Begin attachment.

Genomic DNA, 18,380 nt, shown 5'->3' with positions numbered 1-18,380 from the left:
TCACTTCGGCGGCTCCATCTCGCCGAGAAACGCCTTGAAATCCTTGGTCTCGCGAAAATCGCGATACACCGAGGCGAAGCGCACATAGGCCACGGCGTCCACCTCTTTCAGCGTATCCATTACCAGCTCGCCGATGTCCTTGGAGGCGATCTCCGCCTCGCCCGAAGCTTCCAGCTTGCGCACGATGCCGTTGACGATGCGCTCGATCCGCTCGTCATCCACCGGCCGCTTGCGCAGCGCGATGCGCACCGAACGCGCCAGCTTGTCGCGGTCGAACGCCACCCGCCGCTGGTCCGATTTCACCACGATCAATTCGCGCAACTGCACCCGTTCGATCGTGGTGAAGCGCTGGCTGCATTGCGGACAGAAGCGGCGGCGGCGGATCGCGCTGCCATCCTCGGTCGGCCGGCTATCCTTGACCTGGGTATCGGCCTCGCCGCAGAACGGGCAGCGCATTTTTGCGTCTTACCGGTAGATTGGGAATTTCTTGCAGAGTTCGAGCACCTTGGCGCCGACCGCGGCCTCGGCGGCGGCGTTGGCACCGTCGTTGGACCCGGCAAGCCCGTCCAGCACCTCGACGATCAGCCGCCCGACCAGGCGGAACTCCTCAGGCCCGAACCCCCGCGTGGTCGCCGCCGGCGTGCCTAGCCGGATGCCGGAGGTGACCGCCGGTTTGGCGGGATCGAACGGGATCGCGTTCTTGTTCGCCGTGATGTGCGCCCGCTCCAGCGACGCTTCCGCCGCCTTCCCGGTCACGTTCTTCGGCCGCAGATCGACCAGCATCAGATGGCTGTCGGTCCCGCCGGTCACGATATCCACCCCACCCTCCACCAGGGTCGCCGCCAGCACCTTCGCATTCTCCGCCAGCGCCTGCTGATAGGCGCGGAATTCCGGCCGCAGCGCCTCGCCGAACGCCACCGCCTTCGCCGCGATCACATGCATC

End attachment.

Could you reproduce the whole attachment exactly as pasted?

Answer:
Genomic DNA, 18,380 nt, shown 5'->3' with positions numbered 1-18,380 from the left:
TCACTTCGGCGGCTCCATCTCGCCGAGAAACGCCTTGAAATCCTTGGTCTCGCGAAAATCGCGATACACCGAGGCGAAGCGCACATAGGCCACGGCGTCCACCTCTTTCAGCGTATCCATTACCAGCTCGCCGATGTCCTTGGAGGCGATCTCCGCCTCGCCCGAAGCTTCCAGCTTGCGCACGATGCCGTTGACGATGCGCTCGATCCGCTCGTCATCCACCGGCCGCTTGCGCAGCGCGATGCGCACCGAACGCGCCAGCTTGTCGCGGTCGAACGCCACCCGCCGCTGGTCCGATTTCACCACGATCAATTCGCGCAACTGCACCCGTTCGATCGTGGTGAAGCGCTGGCTGCATTGCGGACAGAAGCGGCGGCGGCGGATCGCGCTGCCATCCTCGGTCGGCCGGCTATCCTTGACCTGGGTATCGGCCTCGCCGCAGAACGGGCAGCGCATTTTTGCGTCTTACCGGTAGATTGGGAATTTCTTGCAGAGTTCGAGCACCTTGGCGCCGACCGCGGCCTCGGCGGCGGCGTTGGCACCGTCGTTGGACCCGGCAAGCCCGTCCAGCACCTCGACGATCAGCCGCCCGACCAGGCGGAACTCCTCAGGCCCGAACCCCCGCGTGGTCGCCGCCGGCGTGCCTAGCCGGATGCCGGAGGTGACCGCCGGTTTGGCGGGATCGAACGGGATCGCGTTCTTGTTCGCCGTGATGTGCGCCCGCTCCAGCGACGCTTCCGCCGCCTTCCCGGTCACGTTCTTCGGCCGCAGATCGACCAGCATCAGATGGCTGTCGGTCCCGCCGGTCACGATATCCACCCCACCCTCCACCAGGGTCGCCGCCAGCACCTTCGCATTCTCCGCCAGCGCCTGCTGATAGGCGCGGAATTCCGGCCGCAGCGCCTCGCCGAACGCCACCGCCTTCGCCGCGATCACATGCATC